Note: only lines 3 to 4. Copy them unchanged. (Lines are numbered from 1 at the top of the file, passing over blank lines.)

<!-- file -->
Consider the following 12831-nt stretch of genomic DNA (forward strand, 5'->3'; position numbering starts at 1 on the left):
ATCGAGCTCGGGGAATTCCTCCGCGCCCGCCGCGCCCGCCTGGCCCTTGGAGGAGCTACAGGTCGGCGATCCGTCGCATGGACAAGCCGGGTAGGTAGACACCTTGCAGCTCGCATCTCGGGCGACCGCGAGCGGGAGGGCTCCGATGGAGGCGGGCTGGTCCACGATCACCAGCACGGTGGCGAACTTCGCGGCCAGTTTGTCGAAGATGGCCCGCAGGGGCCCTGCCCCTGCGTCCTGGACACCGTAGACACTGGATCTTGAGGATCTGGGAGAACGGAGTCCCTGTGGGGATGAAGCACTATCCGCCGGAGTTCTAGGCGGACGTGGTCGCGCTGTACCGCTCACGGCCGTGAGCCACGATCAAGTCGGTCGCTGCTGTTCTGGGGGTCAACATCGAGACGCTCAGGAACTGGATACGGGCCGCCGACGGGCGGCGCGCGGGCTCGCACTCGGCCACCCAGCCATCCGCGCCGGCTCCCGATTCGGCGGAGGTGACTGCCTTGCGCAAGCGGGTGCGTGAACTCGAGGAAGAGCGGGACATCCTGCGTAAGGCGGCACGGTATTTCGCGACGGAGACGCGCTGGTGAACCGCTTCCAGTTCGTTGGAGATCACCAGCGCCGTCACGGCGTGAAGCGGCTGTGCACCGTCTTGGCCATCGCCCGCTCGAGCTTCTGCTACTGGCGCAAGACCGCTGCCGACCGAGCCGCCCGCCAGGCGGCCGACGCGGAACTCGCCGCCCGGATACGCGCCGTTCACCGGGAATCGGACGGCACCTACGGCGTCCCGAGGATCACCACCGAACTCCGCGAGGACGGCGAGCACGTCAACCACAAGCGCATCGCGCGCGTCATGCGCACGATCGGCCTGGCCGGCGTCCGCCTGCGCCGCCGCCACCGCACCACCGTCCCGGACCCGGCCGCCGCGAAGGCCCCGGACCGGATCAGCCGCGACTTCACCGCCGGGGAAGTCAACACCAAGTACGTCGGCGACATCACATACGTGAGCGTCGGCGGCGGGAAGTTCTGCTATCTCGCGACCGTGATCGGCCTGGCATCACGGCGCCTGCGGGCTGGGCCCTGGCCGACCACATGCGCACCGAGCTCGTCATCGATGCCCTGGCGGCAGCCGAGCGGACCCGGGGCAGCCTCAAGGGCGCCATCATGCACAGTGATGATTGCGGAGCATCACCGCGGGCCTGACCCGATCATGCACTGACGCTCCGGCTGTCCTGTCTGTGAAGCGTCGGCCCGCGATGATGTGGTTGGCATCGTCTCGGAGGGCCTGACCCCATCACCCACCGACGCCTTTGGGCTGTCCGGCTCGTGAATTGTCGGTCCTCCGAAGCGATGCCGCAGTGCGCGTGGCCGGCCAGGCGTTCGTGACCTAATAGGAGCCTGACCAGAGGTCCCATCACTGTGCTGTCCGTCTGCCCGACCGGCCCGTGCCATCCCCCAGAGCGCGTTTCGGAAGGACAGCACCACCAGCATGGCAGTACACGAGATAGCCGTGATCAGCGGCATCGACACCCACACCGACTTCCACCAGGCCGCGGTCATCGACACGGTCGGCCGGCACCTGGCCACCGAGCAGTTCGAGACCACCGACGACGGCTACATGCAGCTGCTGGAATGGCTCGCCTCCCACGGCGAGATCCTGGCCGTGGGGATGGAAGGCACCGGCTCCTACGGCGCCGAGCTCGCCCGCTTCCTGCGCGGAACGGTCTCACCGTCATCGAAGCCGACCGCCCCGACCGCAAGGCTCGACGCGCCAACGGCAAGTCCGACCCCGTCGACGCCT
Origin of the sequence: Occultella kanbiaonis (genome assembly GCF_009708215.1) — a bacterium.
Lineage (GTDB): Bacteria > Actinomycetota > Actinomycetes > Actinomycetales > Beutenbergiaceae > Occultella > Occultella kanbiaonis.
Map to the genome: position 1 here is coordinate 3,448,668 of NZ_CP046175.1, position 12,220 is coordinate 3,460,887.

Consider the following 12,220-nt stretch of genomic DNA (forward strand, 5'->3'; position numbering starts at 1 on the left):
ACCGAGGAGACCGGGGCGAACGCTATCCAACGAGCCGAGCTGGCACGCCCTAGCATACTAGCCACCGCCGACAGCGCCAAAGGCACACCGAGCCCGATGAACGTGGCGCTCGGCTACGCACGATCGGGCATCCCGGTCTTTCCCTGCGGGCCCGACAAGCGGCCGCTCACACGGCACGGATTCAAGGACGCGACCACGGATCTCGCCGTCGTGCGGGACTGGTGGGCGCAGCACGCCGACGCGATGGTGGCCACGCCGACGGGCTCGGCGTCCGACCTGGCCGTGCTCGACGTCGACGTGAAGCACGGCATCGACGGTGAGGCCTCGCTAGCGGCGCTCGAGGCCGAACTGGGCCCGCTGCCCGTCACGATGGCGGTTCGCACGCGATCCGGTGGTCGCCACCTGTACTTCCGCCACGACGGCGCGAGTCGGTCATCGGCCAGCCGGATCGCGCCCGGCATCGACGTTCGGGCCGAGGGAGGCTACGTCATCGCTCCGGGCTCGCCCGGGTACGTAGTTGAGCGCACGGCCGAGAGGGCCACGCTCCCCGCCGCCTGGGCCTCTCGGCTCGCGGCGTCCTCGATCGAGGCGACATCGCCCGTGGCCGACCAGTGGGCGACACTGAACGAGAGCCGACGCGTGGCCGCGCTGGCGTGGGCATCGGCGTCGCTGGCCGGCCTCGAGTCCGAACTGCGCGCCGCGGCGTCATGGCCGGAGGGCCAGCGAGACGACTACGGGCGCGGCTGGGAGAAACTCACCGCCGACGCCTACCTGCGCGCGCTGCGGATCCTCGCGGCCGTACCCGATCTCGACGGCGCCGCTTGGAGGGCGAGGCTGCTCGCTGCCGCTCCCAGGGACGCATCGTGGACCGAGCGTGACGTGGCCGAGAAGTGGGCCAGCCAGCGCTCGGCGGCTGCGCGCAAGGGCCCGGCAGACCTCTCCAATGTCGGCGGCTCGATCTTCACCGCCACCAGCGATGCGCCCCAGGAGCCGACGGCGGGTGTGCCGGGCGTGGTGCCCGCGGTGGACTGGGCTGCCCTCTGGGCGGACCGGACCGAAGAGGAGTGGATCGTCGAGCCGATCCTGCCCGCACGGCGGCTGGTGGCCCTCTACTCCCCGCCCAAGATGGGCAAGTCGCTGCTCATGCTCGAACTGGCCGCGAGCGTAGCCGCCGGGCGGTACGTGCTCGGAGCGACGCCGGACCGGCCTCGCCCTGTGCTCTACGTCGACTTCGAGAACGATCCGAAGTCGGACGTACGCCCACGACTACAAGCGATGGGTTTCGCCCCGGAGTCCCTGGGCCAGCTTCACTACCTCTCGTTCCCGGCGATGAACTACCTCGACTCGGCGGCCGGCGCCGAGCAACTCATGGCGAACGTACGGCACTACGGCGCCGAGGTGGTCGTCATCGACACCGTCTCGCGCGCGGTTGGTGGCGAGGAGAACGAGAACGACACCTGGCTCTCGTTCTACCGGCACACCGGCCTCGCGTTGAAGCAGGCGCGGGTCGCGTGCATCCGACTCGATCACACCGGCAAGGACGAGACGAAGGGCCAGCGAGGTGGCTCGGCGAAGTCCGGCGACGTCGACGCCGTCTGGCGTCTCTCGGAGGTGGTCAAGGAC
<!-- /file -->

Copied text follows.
Origin of the sequence: Occultella kanbiaonis (genome assembly GCF_009708215.1) — a bacterium.
Lineage (GTDB): Bacteria > Actinomycetota > Actinomycetes > Actinomycetales > Beutenbergiaceae > Occultella > Occultella kanbiaonis.